H U M A N G E N E THERAPY 2:229-233 (1991) Mary Ann Liebert, Inc., Publishers
Selective A b o r t i o n a n d G e n e T h e r a p y : Reflections on H u m a n
STEPHEN G. POST
ABSTRACT The potential impact of the Human Genome Project on selective abortion is considered here, as is human gene therapy. T h e m e s of e m p h a s i s are broadly humanistic: h u m a n suffering, contingency, a n d perfection. T h e chief concerns of the article lie with selective abortion for less than serious reasons, a n d with the importance of avoiding efforts to " e n h a n c e " h u m a n beings b y gene transfer m e t h o d s . T h e style is widely interdisciplinary.
OVERVIEW S U M M A R Y Abortion, the Human Genome Project, and human gene therapy are each topics that have elicited considerable moral reflection. Post attempts to examine h o w these three areas are interrelated and h o w the existence of these interrelationships have an influence on the moral discussions.
T H E PROJECT to m a p and sequence the human genome will dramatically increase the number of gene abnormalities that can be tested for from several hundred to many more within the decade, and perhaps eventually to thousands/1} Prenatal, neonatal, carrier, and presymptomatic screening will reach new orders of magnitude.(2) This article focuses on the broad humanistic foundations of the choices that individuals will be making about selective abortion on the basis of genetic defects; it then extends this focus to the moral aspects of the distinction between gene therapy and enhancement. It must be immediately stated, lest this article be misinterpreted, that the H u m a n G e n o m e Project should not be frowned on for reason of opposition to abortion. The emerging technology of somatic cell gene therapy will provide an alternative for parents w h o might otherwise resort to selective abortion. Eve K. Nichols suggests a scenario in which prenatal diagnosis detects severe combined i m m u n e deficiency (SCID). Knowing of the disease in advance, physicians could prepare a germ-free "bub-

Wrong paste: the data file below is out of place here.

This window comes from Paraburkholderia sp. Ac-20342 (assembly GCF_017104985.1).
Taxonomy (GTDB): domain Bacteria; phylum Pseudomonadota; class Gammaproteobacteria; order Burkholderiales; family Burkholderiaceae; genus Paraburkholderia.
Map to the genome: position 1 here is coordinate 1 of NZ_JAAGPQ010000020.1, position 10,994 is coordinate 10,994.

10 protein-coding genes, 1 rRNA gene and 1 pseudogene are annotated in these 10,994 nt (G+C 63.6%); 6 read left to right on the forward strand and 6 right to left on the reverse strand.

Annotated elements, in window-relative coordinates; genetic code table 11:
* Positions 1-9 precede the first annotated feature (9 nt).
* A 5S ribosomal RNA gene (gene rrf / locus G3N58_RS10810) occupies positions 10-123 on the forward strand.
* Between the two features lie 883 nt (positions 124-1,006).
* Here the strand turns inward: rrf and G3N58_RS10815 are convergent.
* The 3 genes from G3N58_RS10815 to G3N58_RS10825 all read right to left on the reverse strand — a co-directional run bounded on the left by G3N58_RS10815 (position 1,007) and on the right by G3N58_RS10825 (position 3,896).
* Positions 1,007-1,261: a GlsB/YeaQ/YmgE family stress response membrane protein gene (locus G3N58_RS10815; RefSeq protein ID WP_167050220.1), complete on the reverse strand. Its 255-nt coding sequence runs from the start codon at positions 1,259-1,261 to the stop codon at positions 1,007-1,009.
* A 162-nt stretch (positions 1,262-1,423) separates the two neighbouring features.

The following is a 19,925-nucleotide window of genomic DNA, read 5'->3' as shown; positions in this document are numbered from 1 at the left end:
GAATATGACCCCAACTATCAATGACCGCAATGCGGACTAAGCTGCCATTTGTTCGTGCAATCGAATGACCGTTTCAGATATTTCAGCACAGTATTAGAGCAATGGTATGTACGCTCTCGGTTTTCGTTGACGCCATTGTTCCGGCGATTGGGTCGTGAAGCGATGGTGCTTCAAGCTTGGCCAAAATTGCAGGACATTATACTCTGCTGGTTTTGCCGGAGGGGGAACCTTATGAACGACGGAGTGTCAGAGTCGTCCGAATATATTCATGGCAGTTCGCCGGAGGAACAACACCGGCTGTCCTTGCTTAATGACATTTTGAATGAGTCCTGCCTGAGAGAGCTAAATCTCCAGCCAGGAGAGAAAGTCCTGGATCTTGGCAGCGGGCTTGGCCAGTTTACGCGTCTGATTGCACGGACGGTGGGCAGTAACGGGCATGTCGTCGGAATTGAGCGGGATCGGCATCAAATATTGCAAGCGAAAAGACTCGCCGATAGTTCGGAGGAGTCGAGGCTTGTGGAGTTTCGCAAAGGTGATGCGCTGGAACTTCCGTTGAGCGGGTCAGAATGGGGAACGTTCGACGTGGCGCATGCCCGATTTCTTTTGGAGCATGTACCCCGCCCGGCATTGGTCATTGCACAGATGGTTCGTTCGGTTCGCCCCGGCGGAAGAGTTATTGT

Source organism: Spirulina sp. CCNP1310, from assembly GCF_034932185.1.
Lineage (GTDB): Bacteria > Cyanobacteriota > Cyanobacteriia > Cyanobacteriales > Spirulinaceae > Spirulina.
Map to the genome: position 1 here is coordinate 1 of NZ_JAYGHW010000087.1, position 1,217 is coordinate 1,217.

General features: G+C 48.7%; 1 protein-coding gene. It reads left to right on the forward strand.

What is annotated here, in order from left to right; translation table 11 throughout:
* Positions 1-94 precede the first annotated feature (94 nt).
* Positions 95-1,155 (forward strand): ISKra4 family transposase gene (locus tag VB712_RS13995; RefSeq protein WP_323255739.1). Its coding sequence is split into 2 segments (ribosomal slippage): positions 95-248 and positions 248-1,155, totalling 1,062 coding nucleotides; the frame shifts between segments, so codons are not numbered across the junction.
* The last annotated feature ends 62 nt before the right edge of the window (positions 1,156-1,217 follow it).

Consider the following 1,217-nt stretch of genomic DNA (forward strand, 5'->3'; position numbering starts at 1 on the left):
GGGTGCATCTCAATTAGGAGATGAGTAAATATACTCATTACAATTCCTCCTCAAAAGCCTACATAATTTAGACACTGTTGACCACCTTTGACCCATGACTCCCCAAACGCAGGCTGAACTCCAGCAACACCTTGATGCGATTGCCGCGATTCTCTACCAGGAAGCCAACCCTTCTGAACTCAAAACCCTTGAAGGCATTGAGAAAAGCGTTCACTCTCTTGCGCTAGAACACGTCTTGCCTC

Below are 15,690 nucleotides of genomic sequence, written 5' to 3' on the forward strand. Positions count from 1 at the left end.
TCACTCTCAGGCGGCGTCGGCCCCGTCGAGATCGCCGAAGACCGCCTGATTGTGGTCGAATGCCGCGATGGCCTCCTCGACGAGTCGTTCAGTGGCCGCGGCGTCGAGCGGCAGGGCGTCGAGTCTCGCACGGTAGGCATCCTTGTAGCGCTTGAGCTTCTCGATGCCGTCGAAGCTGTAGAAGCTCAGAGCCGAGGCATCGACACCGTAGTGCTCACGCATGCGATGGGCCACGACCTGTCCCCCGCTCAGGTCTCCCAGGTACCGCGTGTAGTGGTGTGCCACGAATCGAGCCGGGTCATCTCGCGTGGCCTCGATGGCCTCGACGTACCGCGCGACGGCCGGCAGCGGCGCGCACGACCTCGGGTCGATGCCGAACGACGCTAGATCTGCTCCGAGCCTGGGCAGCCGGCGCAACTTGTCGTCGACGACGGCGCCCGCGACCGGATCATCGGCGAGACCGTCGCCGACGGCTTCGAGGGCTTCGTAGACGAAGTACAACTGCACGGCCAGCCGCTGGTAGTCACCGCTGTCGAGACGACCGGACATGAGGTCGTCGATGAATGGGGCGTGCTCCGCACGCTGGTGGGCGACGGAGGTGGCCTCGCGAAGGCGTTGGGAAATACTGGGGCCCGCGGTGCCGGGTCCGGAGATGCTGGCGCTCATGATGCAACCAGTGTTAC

ble" environment for the baby. Then, the adenosine deaminase ( A D A ) gene could be inserted into the baby's bone marrow cells, which then would be returned to the baby. This autologous transplant would result in normal lymphocytes, and in a healthy child.(3) Scenarios such as this indicate that the genome project should not be captured by the politics of abortion, as has occurred with fetal tissue transplant.(4) M a n y severe and earlyonset disease for which selective abortion would n o w be morally justified may be treatable through gene transfer in future decades. It is very likely that human gene therapy will make selective abortions less necessary.